RWAs: The Future of Crypto?

In the latest episode of ‘s podcast, Micah Yeackley, co-founder of Kula DAO, discusses the potential of tokenizing real-world assets (RWA) on the blockchain and its impact on developing markets. Yeackley emphasizes that the scope of tokenization goes beyond natural resources and can include various asset types such as water resources, agriculture projects, and real estate developments. He stresses the importance of diversifying a project’s pool of assets to maximize benefits, as savvy investors always prioritize diversification.

Yeackley introduces the concept of the “DoubleDAO,” a governance structure within Kula DAO that combines elements of Web2 and Web3 governance. The purpose of this structure is to ensure checks and balances during the decision-making process. The DoubleDAO includes a “RegionalDAO” where local communities affected by the project’s assets can actively participate in the decision-making process. Yeackley highlights the positive impact of Kula’s rollout in Zambia, including equal pay for women and the construction of social amenities through the voting process.

Discussing regulation, Yeackley acknowledges the challenges projects in the sector face in terms of being regulated. Kula has obtained pre-approval from the Virtual Assets Regulatory Authority in Dubai, positioning it as the first regulated RWA DAO to tokenize natural resources and commodities. Yeackley argues that regulation should be the initial step, rather than the final one, in a sector that parallels the extensive regulation seen in traditional finance.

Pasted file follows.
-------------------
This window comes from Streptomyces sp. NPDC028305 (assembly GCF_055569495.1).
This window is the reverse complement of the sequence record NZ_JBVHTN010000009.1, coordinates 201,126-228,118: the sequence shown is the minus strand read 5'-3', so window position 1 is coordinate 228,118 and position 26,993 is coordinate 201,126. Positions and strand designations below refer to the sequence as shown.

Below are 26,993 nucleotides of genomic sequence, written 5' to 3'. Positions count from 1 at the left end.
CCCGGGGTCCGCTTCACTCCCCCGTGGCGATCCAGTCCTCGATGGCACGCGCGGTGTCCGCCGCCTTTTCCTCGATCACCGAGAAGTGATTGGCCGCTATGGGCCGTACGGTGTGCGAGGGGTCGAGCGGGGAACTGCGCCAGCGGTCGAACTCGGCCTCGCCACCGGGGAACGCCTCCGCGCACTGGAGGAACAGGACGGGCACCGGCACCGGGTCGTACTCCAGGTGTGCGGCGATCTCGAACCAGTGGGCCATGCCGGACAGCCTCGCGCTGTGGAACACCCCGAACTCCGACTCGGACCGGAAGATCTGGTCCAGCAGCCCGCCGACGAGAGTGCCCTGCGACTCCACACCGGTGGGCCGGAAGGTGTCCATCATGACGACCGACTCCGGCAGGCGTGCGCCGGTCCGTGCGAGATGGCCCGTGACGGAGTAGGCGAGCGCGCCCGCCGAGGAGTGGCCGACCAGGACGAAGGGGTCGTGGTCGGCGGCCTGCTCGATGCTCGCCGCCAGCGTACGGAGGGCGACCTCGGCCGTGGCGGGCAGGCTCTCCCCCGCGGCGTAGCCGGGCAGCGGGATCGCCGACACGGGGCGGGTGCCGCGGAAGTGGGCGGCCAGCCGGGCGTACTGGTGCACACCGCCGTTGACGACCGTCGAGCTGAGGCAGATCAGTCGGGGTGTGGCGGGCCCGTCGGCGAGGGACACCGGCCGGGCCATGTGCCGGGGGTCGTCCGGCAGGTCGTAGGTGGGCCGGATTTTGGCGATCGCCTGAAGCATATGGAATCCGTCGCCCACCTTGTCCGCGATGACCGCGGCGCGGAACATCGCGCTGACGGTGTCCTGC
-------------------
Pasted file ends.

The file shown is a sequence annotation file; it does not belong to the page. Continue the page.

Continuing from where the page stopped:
To delve deeper into the conversation and gain valuable insights, the episode can be listened to on Spotify, Apple Podcasts, or TuneIn. offers a wide range of informative podcasts, which can be explored on its dedicated podcast page.

2 thoughts on “RWAs: The Future of Crypto?

  1. The concept of regional communities having a say in decision-making sounds good, but it’s probably just lip service.

  2. Who needs another governance structure? This DoubleDAO just adds unnecessary complexity to an already complicated system.

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